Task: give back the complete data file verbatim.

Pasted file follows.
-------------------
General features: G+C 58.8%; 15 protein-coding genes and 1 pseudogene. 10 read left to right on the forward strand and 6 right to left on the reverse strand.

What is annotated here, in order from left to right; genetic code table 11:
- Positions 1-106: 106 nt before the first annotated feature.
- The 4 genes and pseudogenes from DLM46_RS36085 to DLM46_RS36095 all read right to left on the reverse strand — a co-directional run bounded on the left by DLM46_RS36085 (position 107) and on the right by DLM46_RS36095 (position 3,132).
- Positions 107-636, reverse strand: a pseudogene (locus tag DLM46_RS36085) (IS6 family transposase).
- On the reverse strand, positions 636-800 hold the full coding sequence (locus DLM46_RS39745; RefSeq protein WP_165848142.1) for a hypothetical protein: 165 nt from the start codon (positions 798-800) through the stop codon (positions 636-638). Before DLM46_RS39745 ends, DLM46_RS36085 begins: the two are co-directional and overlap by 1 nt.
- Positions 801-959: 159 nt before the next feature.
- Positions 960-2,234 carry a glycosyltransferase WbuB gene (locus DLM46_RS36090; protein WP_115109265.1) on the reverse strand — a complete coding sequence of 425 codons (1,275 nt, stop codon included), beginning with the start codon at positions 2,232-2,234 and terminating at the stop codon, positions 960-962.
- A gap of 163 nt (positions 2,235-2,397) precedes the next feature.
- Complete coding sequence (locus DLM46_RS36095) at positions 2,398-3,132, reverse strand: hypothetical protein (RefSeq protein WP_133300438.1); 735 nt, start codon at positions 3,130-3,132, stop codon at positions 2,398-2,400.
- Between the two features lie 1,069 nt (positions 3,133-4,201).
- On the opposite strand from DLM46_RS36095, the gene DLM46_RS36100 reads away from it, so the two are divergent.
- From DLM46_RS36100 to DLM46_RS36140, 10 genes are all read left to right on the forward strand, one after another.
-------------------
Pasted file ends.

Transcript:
General features: G+C 58.8%; 15 protein-coding genes and 1 pseudogene. 10 read left to right on the forward strand and 6 right to left on the reverse strand.

What is annotated here, in order from left to right; genetic code table 11:
- Positions 1-106: 106 nt before the first annotated feature.
- The 4 genes and pseudogenes from DLM46_RS36085 to DLM46_RS36095 all read right to left on the reverse strand — a co-directional run bounded on the left by DLM46_RS36085 (position 107) and on the right by DLM46_RS36095 (position 3,132).
- Positions 107-636, reverse strand: a pseudogene (locus tag DLM46_RS36085) (IS6 family transposase).
- On the reverse strand, positions 636-800 hold the full coding sequence (locus DLM46_RS39745; RefSeq protein WP_165848142.1) for a hypothetical protein: 165 nt from the start codon (positions 798-800) through the stop codon (positions 636-638). Before DLM46_RS39745 ends, DLM46_RS36085 begins: the two are co-directional and overlap by 1 nt.
- Positions 801-959: 159 nt before the next feature.
- Positions 960-2,234 carry a glycosyltransferase WbuB gene (locus DLM46_RS36090; protein WP_115109265.1) on the reverse strand — a complete coding sequence of 425 codons (1,275 nt, stop codon included), beginning with the start codon at positions 2,232-2,234 and terminating at the stop codon, positions 960-962.
- A gap of 163 nt (positions 2,235-2,397) precedes the next feature.
- Complete coding sequence (locus DLM46_RS36095) at positions 2,398-3,132, reverse strand: hypothetical protein (RefSeq protein WP_133300438.1); 735 nt, start codon at positions 3,130-3,132, stop codon at positions 2,398-2,400.
- Between the two features lie 1,069 nt (positions 3,133-4,201).
- On the opposite strand from DLM46_RS36095, the gene DLM46_RS36100 reads away from it, so the two are divergent.
- From DLM46_RS36100 to DLM46_RS36140, 10 genes are all read left to right on the forward strand, one after another.